One of the hottest tickets in the technology world at present—alongside mobility and cloud—is "big data". The term is pervasive: I hear it mentioned or see it in print almost every day. Technology types—especially software companies and information consultants—are promoting big data as if it is some sort of nirvana, where all of the hassles of processing and making sense of seemingly unscalable mountains of data that pervade businesses simply go away. Consequently, many companies seem to be rushing towards expensive big data deployments. Some are ending up very disappointed.
It's true that the results of big data analytics can reveal some interesting correlations about various things of interest. The results can be helpful to decision-making, but only if you know what questions to ask. The challenge for the board is to ensure that it is clear as to why big data is important:
Boards need to ask these questions before the not insignificant cost of deploying a system is authorised. (Actually, they are no different the questions a board should ask before any major capital decision.) Even if satisfactory answers to these important questions are forthcoming, one crucial limitation remains. A Financial Times article, published earlier this year, sums it up well:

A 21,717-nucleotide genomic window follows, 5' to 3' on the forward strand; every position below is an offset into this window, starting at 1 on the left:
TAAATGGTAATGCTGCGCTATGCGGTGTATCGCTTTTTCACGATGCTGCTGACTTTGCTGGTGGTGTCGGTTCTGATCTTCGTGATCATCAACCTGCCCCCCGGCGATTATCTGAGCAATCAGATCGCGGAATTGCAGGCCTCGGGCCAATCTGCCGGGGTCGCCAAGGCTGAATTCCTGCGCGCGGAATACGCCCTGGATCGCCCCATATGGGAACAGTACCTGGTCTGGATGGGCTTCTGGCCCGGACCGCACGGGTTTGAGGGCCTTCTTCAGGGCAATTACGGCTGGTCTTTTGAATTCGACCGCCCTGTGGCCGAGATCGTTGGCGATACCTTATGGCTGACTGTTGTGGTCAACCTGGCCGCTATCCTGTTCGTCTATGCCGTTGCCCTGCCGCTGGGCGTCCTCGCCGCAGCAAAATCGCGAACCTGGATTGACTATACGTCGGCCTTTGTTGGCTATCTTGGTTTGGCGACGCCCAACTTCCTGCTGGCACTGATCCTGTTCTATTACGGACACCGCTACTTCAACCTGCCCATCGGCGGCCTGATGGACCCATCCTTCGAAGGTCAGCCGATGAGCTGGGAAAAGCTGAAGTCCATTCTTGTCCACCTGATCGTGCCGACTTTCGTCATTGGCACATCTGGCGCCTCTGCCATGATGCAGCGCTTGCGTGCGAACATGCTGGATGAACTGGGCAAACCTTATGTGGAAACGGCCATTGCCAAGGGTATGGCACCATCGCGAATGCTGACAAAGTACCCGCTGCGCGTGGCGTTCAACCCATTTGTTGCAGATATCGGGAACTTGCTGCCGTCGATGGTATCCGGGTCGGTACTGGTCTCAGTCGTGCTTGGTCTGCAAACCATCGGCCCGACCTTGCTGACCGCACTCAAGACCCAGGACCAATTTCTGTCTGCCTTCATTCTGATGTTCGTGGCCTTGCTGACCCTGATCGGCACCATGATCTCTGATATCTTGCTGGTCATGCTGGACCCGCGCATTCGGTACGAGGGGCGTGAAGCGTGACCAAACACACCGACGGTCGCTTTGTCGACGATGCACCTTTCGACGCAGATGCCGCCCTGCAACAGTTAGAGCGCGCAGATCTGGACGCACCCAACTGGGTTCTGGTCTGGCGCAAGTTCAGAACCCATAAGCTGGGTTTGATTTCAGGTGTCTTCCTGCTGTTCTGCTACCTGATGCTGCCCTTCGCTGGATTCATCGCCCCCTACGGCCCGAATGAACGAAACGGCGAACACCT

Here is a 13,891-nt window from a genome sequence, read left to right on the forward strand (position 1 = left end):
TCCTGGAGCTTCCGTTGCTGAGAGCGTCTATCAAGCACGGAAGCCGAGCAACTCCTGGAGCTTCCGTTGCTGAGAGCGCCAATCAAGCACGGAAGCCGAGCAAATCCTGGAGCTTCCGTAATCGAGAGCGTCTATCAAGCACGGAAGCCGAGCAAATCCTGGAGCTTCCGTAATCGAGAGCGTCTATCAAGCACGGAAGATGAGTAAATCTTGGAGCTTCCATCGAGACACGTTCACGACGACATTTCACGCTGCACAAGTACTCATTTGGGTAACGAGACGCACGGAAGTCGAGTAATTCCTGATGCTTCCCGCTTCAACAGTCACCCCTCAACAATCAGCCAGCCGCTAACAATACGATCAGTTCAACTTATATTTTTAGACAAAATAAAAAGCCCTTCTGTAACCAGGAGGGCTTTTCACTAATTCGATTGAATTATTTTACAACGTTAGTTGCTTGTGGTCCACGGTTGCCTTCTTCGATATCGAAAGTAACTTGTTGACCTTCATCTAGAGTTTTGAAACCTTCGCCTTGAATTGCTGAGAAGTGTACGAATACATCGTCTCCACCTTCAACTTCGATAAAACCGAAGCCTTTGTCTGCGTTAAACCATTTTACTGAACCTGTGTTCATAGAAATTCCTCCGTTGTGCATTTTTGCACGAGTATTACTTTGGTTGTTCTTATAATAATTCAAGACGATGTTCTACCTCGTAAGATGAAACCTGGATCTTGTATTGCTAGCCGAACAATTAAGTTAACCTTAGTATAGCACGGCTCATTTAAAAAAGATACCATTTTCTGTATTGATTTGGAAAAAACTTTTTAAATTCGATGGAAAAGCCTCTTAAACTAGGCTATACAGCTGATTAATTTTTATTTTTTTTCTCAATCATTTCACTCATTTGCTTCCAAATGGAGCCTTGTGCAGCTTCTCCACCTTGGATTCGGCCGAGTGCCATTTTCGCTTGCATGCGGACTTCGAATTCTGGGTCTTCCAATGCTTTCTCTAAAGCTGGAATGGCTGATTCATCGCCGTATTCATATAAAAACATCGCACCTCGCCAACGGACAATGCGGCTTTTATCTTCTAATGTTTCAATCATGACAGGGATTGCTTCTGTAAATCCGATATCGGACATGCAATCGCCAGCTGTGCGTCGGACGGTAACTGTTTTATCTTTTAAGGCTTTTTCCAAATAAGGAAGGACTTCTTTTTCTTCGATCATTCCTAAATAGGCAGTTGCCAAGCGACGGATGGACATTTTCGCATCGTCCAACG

Big data do not solve the problem that has obsessed statisticians and scientists for centuries: the problem of insight, of inferring what is going on, and figuring out how we might intervene to change a system for the better.
Big data is not a substitute for critical thinking, the careful consideration of strategic options, or smart decision-making. It is all well and good to buy a system to crunch a (very large) set of numbers. So-called big data systems can be very helpful at this task. But don't expect them to make sense of the answers that they spit out. If you do, there is a fair chance that you will end up disappointed.
Thoughts on corporate purpose, strategy and governance; our place in the world; and, other things that catch my attention.